The last time Venezuela was South Florida’s top trading partner was in 1993. It has been dethroned by Brazil and ranked fifth last year with a total trade of $6.7 billion, but Venezuela is importing more now from South Florida than ever.
“Eighty-nine cents of every dollar of our trade with Venezuela was an export,” said Ken Roberts, president of WorldCity, a South Florida media company that analyzes trade data.
But with another devaluation of the bolivar last month, Venezuela’s ability to buy has diminished and it could be a tougher year for South Florida traders and retailers.
“Through the years Venezuelans have dealt with many crises,” Lasaga said, “but they realize Miami is a safe haven.”
For Peñalver, who came as a student, it has become home. He got married, had two daughters, bought a home in the Westchester area and established his own business here. After getting a degree in computer science, he spent 15 years selling computers and software in Latin America.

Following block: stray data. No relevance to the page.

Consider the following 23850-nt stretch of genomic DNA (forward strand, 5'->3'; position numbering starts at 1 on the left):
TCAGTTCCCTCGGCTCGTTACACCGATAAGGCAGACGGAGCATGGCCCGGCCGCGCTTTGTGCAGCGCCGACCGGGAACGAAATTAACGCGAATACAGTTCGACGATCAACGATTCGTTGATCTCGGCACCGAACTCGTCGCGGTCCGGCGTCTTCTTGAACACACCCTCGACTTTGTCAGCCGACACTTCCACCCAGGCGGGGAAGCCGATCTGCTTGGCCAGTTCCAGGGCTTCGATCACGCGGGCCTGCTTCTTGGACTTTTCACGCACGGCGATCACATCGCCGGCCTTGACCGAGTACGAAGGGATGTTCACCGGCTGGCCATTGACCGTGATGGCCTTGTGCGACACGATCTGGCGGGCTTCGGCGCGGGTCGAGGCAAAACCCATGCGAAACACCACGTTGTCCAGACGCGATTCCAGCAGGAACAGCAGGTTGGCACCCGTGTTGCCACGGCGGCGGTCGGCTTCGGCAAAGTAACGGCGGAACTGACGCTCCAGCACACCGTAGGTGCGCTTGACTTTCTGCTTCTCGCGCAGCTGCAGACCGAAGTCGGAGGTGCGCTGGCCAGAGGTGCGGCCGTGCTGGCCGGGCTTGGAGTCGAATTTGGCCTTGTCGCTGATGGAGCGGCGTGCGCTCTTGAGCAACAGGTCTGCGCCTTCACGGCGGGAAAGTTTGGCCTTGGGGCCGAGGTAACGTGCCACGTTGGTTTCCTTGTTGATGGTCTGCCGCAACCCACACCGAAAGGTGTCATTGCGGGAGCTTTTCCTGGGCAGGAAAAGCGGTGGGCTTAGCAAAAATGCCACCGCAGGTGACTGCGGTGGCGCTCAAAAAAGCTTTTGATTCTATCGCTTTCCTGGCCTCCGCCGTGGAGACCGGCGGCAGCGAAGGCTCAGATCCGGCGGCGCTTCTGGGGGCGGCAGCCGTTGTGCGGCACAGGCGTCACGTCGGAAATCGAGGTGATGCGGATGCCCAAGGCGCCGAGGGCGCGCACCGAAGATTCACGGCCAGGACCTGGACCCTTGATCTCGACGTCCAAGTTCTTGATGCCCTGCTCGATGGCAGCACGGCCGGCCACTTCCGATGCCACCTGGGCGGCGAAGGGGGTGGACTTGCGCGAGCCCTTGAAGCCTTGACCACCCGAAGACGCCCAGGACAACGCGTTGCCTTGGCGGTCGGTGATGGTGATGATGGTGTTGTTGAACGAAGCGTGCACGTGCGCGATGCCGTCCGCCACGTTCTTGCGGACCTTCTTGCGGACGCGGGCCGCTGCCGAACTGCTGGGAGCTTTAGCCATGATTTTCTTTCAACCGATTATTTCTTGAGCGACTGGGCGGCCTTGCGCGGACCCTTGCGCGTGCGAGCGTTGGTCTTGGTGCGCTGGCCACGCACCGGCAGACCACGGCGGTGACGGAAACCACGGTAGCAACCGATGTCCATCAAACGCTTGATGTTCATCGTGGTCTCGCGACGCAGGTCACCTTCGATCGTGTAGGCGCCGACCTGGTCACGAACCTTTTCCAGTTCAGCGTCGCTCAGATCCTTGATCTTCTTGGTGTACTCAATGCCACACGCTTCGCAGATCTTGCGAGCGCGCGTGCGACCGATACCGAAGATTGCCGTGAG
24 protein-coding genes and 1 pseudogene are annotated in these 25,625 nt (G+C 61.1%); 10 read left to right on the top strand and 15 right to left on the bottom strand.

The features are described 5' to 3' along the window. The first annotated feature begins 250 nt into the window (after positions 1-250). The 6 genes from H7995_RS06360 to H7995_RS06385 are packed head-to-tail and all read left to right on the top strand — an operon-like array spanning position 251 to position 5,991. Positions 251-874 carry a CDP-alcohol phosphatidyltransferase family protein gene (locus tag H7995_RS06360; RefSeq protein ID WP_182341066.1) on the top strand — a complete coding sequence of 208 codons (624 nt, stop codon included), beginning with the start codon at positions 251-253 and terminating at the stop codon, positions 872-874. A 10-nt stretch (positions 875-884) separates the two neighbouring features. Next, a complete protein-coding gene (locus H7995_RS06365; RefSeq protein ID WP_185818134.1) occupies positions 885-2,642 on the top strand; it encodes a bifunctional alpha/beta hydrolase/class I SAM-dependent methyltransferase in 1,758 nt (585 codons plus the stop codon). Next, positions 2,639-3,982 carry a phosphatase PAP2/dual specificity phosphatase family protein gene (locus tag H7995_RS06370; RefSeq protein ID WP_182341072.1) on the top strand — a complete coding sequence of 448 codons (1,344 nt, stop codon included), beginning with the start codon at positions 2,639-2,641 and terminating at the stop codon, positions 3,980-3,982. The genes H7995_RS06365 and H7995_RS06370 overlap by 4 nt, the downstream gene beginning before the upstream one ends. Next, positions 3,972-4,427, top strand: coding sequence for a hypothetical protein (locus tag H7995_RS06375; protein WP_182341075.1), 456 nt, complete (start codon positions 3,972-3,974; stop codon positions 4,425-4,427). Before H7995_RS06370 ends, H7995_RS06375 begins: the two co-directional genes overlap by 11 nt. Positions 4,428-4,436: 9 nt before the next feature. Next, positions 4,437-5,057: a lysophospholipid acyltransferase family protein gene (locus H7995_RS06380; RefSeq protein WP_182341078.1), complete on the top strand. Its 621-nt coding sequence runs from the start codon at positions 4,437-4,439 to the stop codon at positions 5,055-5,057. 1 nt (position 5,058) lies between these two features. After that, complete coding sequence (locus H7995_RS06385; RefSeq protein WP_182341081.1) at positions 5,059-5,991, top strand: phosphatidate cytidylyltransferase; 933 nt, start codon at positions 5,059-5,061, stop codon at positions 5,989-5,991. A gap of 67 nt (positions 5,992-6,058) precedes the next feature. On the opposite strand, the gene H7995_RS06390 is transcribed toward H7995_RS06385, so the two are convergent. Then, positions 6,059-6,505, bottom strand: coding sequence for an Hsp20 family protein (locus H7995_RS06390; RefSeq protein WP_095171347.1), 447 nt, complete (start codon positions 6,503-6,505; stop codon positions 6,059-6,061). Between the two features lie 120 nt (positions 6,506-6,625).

“I sold quite a bit in Venezuela and did a lot of business with the Venezuelan government,” said Peñalver, 51.
But as the profit margin in the computer business fell, he decided to establish his own company, Logistical Outsourcing, which provides corporate clothing, trade show banners, promotional items and marketing solutions.
The business he started in his home has grown to 11 employees, a 5,000-square-foot warehouse and annual revenue of more than $2 million.
Concerned with crime and insecurity in his homeland, he recently brought his 81-year-old mother here, and she has become a permanent resident. “I wanted her to participate in my success,” he said.
“This is home, but I hope for the best for my country,” Peñalver said. “Sometimes I remember Venezuela and I cry. The country I remember isn’t there anymore. I wish I could show my kids where I played, where I lived, all the little places I remember when I was growing up.”